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[GreenYes] Plastic-coated food and drink boxes
One of the packaging types you're talking about is called "aseptic" 
containers--most commonly used for milk, soymilk, rice milk, and juice boxes, 
but also used increasingly in other applications, such as tomato sauces and 
soups (especially in Europe).  They are actually composed of 6 or 7 
alternating layers of material, including high-grade (long-fiber) paperboard, 
polyethylene plastic film, and thin aluminum foil.  In the markets where they 
are recycled (including where I live in Central and Eastern Massachusetts), 
they are sent to certain paper plants for recycling (in a hydrapulper), along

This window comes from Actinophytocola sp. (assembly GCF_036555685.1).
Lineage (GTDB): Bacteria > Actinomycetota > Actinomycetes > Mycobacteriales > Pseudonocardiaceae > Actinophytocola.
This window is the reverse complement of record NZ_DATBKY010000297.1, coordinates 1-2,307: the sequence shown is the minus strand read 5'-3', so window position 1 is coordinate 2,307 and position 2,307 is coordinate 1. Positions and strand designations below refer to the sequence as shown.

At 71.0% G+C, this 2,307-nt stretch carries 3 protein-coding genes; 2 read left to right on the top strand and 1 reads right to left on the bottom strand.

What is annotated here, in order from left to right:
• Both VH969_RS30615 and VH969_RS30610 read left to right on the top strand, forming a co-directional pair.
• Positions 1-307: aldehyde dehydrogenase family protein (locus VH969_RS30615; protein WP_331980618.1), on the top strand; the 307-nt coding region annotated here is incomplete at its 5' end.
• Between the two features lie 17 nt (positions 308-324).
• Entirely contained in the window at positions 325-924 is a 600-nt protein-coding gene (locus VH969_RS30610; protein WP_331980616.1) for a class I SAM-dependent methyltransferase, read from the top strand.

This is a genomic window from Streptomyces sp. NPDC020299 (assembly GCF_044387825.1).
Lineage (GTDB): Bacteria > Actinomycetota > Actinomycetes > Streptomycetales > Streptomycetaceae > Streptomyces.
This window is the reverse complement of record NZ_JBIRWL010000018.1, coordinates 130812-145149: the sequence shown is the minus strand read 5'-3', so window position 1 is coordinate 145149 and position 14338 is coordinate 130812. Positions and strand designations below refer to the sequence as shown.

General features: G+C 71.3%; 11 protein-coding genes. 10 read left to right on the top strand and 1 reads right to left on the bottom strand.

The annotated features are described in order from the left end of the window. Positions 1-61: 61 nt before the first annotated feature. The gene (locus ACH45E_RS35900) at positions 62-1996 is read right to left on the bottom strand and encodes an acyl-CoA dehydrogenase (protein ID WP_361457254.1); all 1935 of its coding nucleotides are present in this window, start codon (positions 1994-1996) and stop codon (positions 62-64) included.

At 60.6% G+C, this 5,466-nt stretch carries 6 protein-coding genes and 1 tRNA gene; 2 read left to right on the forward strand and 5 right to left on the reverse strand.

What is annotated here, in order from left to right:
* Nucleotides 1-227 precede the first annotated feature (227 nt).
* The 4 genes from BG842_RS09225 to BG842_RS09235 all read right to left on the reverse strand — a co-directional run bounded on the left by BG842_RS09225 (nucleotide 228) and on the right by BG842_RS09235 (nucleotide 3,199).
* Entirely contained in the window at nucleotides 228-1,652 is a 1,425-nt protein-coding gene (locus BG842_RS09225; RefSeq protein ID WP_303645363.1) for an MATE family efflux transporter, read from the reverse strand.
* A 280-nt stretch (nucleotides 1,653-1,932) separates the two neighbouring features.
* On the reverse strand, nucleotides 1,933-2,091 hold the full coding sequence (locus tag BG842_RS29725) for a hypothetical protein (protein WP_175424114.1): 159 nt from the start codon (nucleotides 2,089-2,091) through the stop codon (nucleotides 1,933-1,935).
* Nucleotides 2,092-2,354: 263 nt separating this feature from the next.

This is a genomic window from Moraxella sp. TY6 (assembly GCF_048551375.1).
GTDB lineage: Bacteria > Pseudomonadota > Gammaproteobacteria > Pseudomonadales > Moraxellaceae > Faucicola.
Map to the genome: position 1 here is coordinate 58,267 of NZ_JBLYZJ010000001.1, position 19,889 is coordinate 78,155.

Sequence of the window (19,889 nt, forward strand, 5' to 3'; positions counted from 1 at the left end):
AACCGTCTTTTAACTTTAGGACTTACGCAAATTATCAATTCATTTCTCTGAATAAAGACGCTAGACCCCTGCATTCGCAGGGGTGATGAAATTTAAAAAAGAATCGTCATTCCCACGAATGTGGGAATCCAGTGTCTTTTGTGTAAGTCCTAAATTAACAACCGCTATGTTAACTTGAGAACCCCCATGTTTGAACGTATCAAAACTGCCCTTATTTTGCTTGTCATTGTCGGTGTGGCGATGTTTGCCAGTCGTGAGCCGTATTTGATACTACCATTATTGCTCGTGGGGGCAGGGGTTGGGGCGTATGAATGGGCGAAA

with the  plastic-coated "gable-top" milk and juice cartons which you also 
mentioned.  To the best of my knowledge, only the fiber is recovered; the 
plastic and aluminum are screened out as residue and are thrown away, at 
least in the U.S.  In Canada, they appear to be making composite widgets with 
the residue (seedling pots and such).  
You can learn more about this stuff (from a company perpective) in the FAQ 
section of the Tetrapak Canada website: www.tetrapak.com/canada/
It is difficult to track down a useful U.S. website for them.

Regarding how much of is actually recycled in the U.S., I think the markets 
are still quite limited, as is collection of this material.  

Anyone have anything to add?

Jennifer Gitlitz
Senior Research Associate, Container Recycling Institute
1010 Pleasant St.
Worcester, MA 01602
Phone: (508) 793-8516
eFax: (520) 833-0460
e-mail: jengitlitz@aol.com
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